We all know about food trucks. We’ve also reported on some more unique mobile trucks in New York City, like one for sharpening knives, one for checking paternity called “Who’s Your Daddy?” and a dentistry center. But yesterday, we came across a mobile truck that stores your electronic devices. Teens were lining up to collect, and turns out these mobile trucks are part of a booming business that only exists in New York–because cell phones and other devices–are banned from all New York City public schools.
The rule has been in place since the 1980s, but a few years ago the city started enforcing it past the “out of sight, out of trouble,” policy in place. The rule isn’t totally enforced still, but definitely in action in the approximately 90 schools that have metal detectors. The first company to hit the streets was Pure Loyalty Electronic Device Storage, which we saw yesterday. It was started by Vernon Alcoser, a corrections officer from the Bronx. It costs $1 a day for one item, $1.50 for two. The total electronic storage device industry was reportedly taking $4.2 million dollars per year from the city’s youth as of 2012.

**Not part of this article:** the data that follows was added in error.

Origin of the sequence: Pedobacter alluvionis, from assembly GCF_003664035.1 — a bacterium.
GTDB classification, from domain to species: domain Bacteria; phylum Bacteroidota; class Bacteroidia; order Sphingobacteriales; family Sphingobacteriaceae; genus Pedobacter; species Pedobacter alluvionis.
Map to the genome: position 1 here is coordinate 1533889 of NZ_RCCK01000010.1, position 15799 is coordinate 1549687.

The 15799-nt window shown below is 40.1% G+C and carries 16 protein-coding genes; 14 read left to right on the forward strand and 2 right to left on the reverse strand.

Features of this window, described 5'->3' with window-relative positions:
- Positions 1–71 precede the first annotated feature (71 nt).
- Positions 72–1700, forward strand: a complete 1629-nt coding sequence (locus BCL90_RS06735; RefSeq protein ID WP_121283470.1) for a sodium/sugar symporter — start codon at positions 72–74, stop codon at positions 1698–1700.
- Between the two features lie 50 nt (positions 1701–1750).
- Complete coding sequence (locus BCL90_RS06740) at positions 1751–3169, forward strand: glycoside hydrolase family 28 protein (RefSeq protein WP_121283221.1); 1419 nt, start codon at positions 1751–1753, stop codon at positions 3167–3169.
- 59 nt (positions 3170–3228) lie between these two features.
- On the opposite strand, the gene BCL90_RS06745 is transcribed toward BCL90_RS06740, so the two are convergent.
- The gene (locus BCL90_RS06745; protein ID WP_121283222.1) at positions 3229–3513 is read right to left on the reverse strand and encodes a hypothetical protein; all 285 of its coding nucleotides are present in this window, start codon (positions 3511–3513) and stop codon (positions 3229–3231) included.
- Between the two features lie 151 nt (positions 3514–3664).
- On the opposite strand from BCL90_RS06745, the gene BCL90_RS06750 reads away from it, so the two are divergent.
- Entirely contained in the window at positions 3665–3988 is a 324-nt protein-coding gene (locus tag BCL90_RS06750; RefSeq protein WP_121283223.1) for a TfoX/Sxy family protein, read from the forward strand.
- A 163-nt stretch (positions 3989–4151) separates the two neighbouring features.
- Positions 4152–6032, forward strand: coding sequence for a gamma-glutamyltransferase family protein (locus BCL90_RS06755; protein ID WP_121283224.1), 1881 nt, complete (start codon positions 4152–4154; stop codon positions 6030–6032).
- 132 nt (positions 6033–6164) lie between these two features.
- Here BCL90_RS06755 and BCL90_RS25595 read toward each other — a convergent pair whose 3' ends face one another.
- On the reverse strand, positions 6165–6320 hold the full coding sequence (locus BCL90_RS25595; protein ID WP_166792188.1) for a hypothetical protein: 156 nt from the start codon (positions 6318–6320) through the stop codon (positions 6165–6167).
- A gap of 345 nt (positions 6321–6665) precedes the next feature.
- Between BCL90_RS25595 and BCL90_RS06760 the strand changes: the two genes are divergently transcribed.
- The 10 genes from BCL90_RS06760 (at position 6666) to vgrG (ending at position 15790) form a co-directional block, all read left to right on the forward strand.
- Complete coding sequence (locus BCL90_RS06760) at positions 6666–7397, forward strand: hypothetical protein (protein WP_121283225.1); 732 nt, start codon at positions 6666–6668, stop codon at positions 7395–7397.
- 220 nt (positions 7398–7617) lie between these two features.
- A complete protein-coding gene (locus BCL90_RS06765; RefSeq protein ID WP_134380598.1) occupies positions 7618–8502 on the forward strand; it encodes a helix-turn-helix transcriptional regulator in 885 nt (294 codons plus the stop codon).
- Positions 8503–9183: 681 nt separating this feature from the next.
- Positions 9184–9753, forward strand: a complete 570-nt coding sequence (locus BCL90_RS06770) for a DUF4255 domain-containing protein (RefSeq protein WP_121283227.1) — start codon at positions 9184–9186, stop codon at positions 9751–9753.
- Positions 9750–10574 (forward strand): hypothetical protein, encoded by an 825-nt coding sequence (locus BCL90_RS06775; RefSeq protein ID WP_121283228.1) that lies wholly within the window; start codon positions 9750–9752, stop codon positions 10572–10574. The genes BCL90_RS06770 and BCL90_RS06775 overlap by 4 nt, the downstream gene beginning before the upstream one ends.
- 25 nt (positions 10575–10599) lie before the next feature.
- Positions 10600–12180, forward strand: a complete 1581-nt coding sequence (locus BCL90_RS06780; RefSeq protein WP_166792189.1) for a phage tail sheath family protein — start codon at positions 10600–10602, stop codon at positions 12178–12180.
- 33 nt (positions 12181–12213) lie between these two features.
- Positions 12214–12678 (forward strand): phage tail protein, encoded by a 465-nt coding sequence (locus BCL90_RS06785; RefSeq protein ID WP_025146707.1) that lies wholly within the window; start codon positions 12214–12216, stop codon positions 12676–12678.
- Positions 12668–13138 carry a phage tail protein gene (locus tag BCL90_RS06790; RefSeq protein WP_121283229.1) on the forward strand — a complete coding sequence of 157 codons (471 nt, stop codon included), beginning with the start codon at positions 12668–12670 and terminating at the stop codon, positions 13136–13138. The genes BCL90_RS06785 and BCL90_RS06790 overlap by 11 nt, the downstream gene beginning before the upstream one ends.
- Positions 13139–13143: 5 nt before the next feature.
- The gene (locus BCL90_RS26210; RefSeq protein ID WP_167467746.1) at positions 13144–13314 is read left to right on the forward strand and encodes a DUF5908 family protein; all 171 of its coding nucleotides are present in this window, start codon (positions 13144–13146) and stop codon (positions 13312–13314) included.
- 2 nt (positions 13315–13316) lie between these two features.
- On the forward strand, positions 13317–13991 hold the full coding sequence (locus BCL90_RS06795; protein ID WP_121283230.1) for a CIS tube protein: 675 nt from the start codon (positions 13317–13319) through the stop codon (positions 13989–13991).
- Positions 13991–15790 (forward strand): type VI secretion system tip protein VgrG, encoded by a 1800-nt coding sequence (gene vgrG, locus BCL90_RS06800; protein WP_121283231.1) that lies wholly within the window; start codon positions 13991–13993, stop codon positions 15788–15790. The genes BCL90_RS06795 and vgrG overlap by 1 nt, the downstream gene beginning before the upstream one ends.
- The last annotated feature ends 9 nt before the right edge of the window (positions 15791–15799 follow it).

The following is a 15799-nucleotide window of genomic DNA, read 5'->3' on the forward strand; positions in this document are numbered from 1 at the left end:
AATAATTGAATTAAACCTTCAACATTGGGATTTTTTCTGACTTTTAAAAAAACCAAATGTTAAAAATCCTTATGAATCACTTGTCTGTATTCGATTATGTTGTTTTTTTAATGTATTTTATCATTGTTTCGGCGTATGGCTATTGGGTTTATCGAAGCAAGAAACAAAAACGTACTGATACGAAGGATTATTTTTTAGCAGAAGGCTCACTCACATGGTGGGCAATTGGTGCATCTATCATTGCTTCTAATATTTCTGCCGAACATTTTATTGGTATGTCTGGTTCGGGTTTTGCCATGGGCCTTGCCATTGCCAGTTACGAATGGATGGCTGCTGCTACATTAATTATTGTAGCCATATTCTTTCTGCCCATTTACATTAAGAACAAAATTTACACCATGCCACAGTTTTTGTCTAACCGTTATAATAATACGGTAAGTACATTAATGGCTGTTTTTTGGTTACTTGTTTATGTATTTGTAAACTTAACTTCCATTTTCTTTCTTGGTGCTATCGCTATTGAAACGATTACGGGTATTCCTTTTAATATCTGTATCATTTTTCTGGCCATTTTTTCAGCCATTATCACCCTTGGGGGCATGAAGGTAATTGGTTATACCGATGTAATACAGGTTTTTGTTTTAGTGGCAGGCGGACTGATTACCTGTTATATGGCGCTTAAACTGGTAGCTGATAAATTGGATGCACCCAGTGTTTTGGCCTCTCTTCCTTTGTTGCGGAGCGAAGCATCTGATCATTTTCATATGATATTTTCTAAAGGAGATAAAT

There have been various concerns, ranging from trucks getting held up at gun point to the fact that the rule disproportionately impacts the poorest of the city, since the metal detectors are installed in schools located in the highest crime areas. Other companies include Safe Mobile Storage, Cell Secure Electronic Storage, Smart Dock, Archangel and Holding Cell.
[Update: On March 2nd, 2015 as the city changed its no cell phone rule, students were able to bring in cell phones again]